This morning, Samsung officially announced a new phone. No, it isn’t the next Galaxy Note. No, it isn’t the next Galaxy S. What it is, though, is an old Galaxy S. If Samsung was looking to surprise folks with a phone announcement, I’m not sure they could have done a better job than what they did announce, and what they didn’t. It might have been nice to see something really new, like the next models in the company’s flagship series’, but that’s not what we were destined. So, let’s take a look at what we did get.
It’s called the Galaxy S II Plus, but there aren’t many “plusses” here when we compare it to the original Galaxy S II. As you can see from the image above, this device looks exactly like the original model. The specifications reflect the same uniformity between models. We’re looking at a (very slightly) large display on the Galaxy S II Plus at 4.3-inches, with a Super AMOLED Plus display. The resolution is still 800 x 480. There is an 8MP camera on the back, with a 2 megapixel front-facing shooter. You’ll find a 1.2GHz dual-core processor running the show, with 1GB of RAM and 8GB of storage. The new device supports NFC, and has a battery measured at 1,650mAh. And, finally, Samsung is packaging the phone with Android 4.1.2 Jelly Bean.
You probably need a refresher with the original Galaxy S II, considering it was announced way, way back in February, of 2011: It packs a 4.27-inch Super AMOLED Plus display, with a resolution of 800 x 480. Inside, you’ll find a dual-core Tegra 2 processor, and 16GB of storage. There’s an 8 megapixel camera on the back, and a 2MP shooter on the front. It launched with Android 2.3 Gingerbread, but the device is now running Android 4.0 Ice Cream Sandwich. Samsung has confirmed that Android 4.1 Jelly Bean is incoming to the device, though, at some point in the future.
There are a lot of different Galaxy S II models out there. Probably more than need to be, in fact.
And this device doesn’t help the situation. As you can see from the specifications we just went over, this new device isn’t packing anything in the box that should really cry out to potential consumers. Yes, it will probably be cheap wherever it lands, but so is the original Galaxy S II. Actually, that original device should be cheaper than this new device (but we know phone prices are crazy, so anything’s possible). Yes, you get Android 4.1 Jelly Bean out of the box with this new Galaxy S II Plus, but is that really enough?
More to the point, we’re in the year 2013. You know what that means, right? Samsung has a new Galaxy S coming down the line, and that should mean that you’ll be able to watch the Galaxy S III, a truly current device, drop in price pretty quickly. Unless Samsung is planning on launching the Galaxy S II Plus soon, there’s a chance that it comes to market right around the time the Galaxy S IV (or whatever they’re going to call it) lands on the market. Then, ultimately, the Galaxy S III drops in price. The Galaxy S III would be a better purchase, hands down.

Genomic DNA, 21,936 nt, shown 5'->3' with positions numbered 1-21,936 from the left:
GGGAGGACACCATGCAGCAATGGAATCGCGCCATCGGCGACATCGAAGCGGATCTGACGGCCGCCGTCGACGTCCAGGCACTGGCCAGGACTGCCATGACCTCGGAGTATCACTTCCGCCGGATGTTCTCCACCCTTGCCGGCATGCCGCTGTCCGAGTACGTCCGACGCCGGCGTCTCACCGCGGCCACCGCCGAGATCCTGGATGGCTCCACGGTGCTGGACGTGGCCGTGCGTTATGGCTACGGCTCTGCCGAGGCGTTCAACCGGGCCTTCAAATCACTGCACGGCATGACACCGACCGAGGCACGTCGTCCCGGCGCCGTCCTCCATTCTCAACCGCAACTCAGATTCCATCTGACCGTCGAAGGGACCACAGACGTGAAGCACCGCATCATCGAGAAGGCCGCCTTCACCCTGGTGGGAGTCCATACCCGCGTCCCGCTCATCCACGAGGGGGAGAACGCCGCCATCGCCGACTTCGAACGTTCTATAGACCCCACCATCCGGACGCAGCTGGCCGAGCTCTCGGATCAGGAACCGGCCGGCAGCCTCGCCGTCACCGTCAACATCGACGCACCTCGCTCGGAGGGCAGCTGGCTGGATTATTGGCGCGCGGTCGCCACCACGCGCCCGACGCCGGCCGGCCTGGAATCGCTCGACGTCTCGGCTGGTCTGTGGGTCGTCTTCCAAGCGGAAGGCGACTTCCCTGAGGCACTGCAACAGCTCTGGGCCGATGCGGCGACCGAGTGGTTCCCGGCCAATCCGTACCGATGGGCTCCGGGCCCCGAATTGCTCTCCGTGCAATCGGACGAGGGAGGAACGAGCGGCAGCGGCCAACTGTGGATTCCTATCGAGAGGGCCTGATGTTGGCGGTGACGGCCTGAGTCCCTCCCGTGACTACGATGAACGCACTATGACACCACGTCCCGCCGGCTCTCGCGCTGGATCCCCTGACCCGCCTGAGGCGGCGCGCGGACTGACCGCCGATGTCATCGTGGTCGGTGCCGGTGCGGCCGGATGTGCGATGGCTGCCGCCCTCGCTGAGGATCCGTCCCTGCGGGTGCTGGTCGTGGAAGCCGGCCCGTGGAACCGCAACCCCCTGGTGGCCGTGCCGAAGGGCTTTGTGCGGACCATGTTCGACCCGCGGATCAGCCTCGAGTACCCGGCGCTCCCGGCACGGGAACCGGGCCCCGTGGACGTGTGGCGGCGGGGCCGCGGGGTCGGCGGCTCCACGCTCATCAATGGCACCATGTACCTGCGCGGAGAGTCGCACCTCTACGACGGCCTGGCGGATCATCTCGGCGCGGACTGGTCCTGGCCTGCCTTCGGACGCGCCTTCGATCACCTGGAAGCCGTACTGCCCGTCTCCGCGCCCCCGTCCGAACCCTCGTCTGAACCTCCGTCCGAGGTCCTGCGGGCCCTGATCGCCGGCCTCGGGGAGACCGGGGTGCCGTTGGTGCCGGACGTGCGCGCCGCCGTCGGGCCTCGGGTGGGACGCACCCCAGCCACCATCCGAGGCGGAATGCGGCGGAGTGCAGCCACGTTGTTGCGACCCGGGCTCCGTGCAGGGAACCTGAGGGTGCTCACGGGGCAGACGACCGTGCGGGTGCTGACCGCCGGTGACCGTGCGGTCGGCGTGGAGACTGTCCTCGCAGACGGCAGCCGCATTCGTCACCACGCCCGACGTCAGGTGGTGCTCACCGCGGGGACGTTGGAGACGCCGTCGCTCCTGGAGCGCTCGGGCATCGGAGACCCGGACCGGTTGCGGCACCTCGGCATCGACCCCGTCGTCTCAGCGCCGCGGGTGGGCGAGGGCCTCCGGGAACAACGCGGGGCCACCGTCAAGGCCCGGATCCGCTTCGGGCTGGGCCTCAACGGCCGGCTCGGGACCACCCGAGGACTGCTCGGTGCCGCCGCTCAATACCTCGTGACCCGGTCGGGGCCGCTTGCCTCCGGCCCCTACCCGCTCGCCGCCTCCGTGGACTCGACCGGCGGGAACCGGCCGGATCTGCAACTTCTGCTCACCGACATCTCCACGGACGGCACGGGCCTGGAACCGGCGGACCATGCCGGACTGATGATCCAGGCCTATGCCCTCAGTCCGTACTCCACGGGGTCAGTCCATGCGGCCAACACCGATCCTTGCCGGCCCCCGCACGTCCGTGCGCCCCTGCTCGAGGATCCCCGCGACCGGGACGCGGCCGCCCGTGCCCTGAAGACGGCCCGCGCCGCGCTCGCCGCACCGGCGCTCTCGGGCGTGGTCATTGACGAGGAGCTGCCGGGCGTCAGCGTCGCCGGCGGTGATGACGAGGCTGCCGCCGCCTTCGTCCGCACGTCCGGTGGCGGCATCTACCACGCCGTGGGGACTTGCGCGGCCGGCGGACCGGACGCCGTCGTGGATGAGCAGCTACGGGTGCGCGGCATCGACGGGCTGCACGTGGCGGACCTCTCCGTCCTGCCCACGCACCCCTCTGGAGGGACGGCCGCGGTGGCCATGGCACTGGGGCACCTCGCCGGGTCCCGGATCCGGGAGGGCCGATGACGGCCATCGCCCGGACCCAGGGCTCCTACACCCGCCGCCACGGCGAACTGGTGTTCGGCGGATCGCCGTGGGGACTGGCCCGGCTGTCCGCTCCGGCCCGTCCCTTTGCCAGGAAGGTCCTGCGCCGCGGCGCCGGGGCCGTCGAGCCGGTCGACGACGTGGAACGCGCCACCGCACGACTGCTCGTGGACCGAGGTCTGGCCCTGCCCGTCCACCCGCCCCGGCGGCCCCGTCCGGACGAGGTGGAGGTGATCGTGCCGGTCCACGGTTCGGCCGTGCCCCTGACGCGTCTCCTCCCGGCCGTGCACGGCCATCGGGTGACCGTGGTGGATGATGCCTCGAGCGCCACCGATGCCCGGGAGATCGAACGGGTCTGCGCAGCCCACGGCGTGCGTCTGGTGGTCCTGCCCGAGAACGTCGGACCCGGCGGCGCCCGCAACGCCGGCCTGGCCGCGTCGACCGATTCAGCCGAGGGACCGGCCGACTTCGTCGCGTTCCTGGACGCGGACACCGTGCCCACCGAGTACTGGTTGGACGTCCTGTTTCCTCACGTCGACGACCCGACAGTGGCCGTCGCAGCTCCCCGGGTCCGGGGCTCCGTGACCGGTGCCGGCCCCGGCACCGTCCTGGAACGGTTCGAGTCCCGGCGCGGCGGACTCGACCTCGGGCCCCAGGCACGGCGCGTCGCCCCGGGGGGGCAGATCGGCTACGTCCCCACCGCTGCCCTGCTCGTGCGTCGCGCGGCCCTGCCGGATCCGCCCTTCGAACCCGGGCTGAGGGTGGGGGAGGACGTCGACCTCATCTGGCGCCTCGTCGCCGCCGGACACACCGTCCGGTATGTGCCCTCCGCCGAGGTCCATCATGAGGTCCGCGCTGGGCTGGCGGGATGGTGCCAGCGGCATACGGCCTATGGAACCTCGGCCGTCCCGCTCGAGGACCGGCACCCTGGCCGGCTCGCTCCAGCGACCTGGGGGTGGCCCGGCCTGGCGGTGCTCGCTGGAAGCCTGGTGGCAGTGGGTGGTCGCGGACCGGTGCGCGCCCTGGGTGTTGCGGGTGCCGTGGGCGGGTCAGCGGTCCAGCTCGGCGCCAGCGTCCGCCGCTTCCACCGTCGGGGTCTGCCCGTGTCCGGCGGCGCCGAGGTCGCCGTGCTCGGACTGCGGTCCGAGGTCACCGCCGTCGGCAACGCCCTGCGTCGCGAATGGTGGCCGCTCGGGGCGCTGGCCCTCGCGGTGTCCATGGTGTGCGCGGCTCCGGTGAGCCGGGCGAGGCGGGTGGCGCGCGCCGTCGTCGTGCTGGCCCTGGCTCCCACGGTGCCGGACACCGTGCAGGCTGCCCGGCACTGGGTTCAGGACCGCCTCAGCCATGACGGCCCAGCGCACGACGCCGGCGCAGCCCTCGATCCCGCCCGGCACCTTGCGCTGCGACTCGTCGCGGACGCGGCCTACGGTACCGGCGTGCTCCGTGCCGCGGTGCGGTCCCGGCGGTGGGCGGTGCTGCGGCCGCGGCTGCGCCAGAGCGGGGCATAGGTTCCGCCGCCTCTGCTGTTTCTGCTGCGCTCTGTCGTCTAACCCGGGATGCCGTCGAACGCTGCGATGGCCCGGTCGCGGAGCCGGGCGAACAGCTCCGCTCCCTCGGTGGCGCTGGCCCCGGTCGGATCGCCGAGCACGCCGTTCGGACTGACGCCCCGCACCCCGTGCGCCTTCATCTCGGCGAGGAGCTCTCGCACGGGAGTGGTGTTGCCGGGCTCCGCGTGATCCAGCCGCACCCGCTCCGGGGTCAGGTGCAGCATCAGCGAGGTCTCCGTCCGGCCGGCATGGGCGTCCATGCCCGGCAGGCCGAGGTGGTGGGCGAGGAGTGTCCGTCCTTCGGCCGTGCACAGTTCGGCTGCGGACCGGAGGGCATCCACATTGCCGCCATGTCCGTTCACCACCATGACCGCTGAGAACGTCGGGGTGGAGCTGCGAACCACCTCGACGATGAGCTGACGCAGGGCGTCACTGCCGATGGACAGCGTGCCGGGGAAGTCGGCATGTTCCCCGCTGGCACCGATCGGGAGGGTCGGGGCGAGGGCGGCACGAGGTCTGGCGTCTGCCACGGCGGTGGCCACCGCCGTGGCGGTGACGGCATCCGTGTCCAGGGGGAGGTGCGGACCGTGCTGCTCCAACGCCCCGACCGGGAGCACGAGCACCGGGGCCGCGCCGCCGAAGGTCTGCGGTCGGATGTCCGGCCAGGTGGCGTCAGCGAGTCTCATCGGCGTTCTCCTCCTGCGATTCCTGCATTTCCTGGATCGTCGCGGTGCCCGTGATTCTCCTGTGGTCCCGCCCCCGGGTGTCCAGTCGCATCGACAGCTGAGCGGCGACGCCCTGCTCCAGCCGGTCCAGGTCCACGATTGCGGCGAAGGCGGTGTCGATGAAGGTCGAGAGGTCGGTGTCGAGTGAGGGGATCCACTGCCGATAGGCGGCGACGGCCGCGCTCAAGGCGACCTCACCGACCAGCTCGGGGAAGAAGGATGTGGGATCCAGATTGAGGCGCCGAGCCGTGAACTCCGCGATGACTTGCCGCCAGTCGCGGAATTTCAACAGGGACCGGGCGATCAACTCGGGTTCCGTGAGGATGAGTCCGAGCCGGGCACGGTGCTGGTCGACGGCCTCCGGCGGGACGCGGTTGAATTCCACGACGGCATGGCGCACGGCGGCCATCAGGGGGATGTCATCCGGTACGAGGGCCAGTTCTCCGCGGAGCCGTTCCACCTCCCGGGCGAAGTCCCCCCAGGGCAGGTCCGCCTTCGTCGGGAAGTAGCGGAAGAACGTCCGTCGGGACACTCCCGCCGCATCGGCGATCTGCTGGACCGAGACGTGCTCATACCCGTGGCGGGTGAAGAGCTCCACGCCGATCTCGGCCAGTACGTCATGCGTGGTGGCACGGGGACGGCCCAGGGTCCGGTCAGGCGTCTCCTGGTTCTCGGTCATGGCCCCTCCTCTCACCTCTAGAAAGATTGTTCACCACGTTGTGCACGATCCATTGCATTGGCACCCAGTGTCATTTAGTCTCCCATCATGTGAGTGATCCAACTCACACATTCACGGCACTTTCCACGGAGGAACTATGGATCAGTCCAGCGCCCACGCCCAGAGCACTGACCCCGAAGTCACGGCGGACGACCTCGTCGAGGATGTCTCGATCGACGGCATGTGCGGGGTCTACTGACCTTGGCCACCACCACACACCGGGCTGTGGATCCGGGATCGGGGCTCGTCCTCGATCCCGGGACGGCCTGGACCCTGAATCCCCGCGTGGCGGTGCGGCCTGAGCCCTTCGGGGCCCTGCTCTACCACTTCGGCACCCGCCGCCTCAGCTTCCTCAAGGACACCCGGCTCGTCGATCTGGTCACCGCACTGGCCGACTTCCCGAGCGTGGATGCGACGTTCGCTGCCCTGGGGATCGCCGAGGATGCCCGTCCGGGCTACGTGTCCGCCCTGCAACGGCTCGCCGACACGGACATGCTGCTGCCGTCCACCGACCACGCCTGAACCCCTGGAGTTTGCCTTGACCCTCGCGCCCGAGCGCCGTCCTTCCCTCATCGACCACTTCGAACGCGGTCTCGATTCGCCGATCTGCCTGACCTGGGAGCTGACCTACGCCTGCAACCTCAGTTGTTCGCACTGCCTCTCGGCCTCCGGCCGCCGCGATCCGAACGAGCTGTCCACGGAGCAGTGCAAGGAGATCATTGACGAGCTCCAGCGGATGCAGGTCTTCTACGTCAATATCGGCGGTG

It would seem to me that the Galaxy S II Plus is destined for pre-paid carriers. It just doesn’t make any sense to me that this phone would launch on one of the bigger carriers, even any of the regional options. Even as a free option, it’s just too outdated. Sure, it’s running Android 4.1 out of the box, but we know that the current Galaxy S II is set to receive its own taste of the newer software, so why should a current owner of the Galaxy S II upgrade to the same phone?
As a pre-paid option, though, the Galaxy S II Plus makes the most sense, especially if it has a competitive price tag. It wouldn’t be a bad phone for a carrier like Straight Talk, for instance. Then again, with the iPhone 5 and iPhone 4 headed that way, I wouldn’t be too shocked to see people wait a bit longer to get Apple’s offering. It all comes down to pricing, as usual. Well, unless you just hate Android or iOS. Then the choices are probably pretty easy.
I just have one question for you, Dear Reader. Should Samsung retire the Galaxy S II brand? It’s been around for quite some time, it’s seen plenty of life, and a plethora of different models. In comparison, the Galaxy S III has only seen one new model based on its name since its launch. (Instead, the Galaxy S III just keeps popping up with new colors for different carriers.) Let me know what you think.